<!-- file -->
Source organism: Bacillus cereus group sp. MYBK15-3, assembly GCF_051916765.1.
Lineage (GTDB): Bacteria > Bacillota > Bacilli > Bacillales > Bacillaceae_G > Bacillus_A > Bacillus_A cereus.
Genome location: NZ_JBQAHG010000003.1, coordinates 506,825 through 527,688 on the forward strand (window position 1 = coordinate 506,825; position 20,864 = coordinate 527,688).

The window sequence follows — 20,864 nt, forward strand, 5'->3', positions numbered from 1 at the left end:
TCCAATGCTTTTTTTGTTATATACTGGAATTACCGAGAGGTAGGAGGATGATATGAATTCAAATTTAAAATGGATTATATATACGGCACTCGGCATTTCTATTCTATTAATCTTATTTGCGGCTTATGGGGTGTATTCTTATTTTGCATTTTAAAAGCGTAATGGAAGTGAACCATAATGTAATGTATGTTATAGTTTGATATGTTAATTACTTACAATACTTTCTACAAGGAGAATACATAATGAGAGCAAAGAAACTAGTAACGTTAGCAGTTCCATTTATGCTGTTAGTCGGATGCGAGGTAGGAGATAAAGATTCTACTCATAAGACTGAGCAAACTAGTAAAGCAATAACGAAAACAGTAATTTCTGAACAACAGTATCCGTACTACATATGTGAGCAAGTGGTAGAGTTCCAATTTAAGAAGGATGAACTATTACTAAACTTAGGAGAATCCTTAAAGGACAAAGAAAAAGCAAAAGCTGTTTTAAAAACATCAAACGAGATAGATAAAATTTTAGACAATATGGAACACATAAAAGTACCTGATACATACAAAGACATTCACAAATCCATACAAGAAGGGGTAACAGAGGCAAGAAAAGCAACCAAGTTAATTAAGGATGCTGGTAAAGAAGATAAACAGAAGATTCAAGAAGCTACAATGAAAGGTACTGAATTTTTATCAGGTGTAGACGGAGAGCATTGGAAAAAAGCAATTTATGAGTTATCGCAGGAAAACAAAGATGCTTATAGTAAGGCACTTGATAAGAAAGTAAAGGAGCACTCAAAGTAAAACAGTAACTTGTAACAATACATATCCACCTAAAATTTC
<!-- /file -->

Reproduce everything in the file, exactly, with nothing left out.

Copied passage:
Source organism: Bacillus cereus group sp. MYBK15-3, assembly GCF_051916765.1.
Lineage (GTDB): Bacteria > Bacillota > Bacilli > Bacillales > Bacillaceae_G > Bacillus_A > Bacillus_A cereus.
Genome location: NZ_JBQAHG010000003.1, coordinates 506,825 through 527,688 on the forward strand (window position 1 = coordinate 506,825; position 20,864 = coordinate 527,688).

The window sequence follows — 20,864 nt, forward strand, 5'->3', positions numbered from 1 at the left end:
TCCAATGCTTTTTTTGTTATATACTGGAATTACCGAGAGGTAGGAGGATGATATGAATTCAAATTTAAAATGGATTATATATACGGCACTCGGCATTTCTATTCTATTAATCTTATTTGCGGCTTATGGGGTGTATTCTTATTTTGCATTTTAAAAGCGTAATGGAAGTGAACCATAATGTAATGTATGTTATAGTTTGATATGTTAATTACTTACAATACTTTCTACAAGGAGAATACATAATGAGAGCAAAGAAACTAGTAACGTTAGCAGTTCCATTTATGCTGTTAGTCGGATGCGAGGTAGGAGATAAAGATTCTACTCATAAGACTGAGCAAACTAGTAAAGCAATAACGAAAACAGTAATTTCTGAACAACAGTATCCGTACTACATATGTGAGCAAGTGGTAGAGTTCCAATTTAAGAAGGATGAACTATTACTAAACTTAGGAGAATCCTTAAAGGACAAAGAAAAAGCAAAAGCTGTTTTAAAAACATCAAACGAGATAGATAAAATTTTAGACAATATGGAACACATAAAAGTACCTGATACATACAAAGACATTCACAAATCCATACAAGAAGGGGTAACAGAGGCAAGAAAAGCAACCAAGTTAATTAAGGATGCTGGTAAAGAAGATAAACAGAAGATTCAAGAAGCTACAATGAAAGGTACTGAATTTTTATCAGGTGTAGACGGAGAGCATTGGAAAAAAGCAATTTATGAGTTATCGCAGGAAAACAAAGATGCTTATAGTAAGGCACTTGATAAGAAAGTAAAGGAGCACTCAAAGTAAAACAGTAACTTGTAACAATACATATCCACCTAAAATTTC